Thus, for example, I like to talk to little children, and to listen to them talk. I take their talk and ideas seriously. I do not think that their view of life or their opinions on it are trivial because they are based on little experience. I like to do what many sneeringly call "getting down to their level"- play games with them, foolish games, rough games, even games where they hit me or call me names, provided only that the spirit is joyous and friendly. I do not demand of them the kind of enlisted - man-to-officer deference that most adults think is their right. But I will not buy a child candy and junk every time we happen to go in a store, and I make this clear to them before we go in. We must take children seriously and treat them courteously and respectfully, but we should not, as most people do, constantly indulge them with money. 


   Dealing with children, some people draw lines here, others there. All of us draw them differently for different children and different circumstances. The word "permissiveness" cannot possibly describe all the variations and subtleties of these lines. More to the point, it cannot describe the spirit in which these lines are drawn. There are many ways of telling a child that he must go to bed at a certain hour. A may sincerely believe that if the child is not told when to go to bed, his sleep and his health will suffer, and that he will develop bad habits. B may sincerely believe that a child expects, needs, and demands to be told when to go to bed. C may simply sweep a child off to bed at a certain hour because he wants to get him out of the way. D may tell him to go to bed, as he tells him many other things, because he thinks it is good for the child to be made to do what he doesn't want to do. E may tell him to go to bed because he needs to push someone around and his child happens to be the handiest and perhaps the only person he can push around. One parent may say, "This hurts me more than it does you," and mean it; another may say, This hurts you more than it does me," and enjoy it. These differences make all the difference.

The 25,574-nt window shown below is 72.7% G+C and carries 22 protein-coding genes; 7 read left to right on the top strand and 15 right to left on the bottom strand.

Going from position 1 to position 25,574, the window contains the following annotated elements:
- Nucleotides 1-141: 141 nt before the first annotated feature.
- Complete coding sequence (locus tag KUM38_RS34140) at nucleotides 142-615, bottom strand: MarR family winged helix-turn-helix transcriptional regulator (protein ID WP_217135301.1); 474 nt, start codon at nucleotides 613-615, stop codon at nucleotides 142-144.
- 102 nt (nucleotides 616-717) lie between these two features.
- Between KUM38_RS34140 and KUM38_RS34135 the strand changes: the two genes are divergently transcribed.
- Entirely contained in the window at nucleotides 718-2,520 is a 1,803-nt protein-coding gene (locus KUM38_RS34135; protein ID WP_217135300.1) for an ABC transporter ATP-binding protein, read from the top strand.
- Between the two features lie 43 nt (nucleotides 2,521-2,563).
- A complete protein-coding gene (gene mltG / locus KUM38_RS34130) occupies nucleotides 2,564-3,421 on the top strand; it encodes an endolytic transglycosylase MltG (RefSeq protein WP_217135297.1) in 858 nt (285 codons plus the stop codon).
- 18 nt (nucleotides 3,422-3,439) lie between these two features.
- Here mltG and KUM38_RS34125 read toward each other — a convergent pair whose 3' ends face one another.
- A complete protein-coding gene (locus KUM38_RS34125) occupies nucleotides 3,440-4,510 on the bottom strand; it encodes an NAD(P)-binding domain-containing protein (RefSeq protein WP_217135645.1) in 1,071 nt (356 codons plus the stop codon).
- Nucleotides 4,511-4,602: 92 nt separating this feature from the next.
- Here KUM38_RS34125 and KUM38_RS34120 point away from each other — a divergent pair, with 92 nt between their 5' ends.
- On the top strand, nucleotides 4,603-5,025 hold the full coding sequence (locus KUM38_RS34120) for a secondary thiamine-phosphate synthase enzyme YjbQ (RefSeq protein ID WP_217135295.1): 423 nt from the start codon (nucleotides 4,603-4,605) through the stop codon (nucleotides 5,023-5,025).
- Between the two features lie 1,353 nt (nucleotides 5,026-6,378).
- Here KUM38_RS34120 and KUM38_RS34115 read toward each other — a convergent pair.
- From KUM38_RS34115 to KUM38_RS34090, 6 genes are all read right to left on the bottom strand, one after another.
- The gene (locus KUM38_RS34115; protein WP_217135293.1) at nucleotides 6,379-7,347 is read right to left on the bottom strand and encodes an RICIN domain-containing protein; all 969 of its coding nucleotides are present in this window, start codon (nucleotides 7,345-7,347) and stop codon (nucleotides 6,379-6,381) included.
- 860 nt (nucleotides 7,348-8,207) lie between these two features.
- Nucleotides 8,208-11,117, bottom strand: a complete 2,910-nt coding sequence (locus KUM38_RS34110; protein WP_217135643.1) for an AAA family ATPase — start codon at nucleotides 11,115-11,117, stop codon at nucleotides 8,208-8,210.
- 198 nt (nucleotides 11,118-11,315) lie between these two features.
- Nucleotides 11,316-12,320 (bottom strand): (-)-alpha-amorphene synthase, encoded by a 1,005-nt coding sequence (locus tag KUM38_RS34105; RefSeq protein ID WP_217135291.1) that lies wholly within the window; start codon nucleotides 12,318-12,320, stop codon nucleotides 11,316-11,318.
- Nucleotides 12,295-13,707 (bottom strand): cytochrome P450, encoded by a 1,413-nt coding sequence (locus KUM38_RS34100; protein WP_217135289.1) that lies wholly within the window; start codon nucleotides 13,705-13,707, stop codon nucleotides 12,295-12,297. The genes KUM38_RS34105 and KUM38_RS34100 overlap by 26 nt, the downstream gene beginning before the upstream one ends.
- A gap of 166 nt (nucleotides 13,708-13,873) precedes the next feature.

Conversely, one may not tell a child to go to bed for many widely different reasons. A may sincerely believe that if going to bed is not made a field of battle a child will sensibly regulate his own sleep, decide when to go to sleep as he decides when to run or get a drink or sit down. B may want a child to learn by experience the consequences of getting enough sleep, so that eventually, even if not right away, he will be able to manage this part of his life. C may believe that it is bad to make a child go to bed, or do anything else, that he doesn't want to do. D just may not care. E may shrink from a painful battle he is not sure he can win, or that seems more trouble than it is worth. F, fearing he may love the love of his child, may give him his way as a kind of bribe. Again, these differences make all the difference, and the difference they make varies much from one child to another. Some children are very sensitive to punishment; others not at all. Some children are little affected by attempts to bribe them, some are insulted and angered some - the only ones properly called "spoiled"-are deeply corrupted.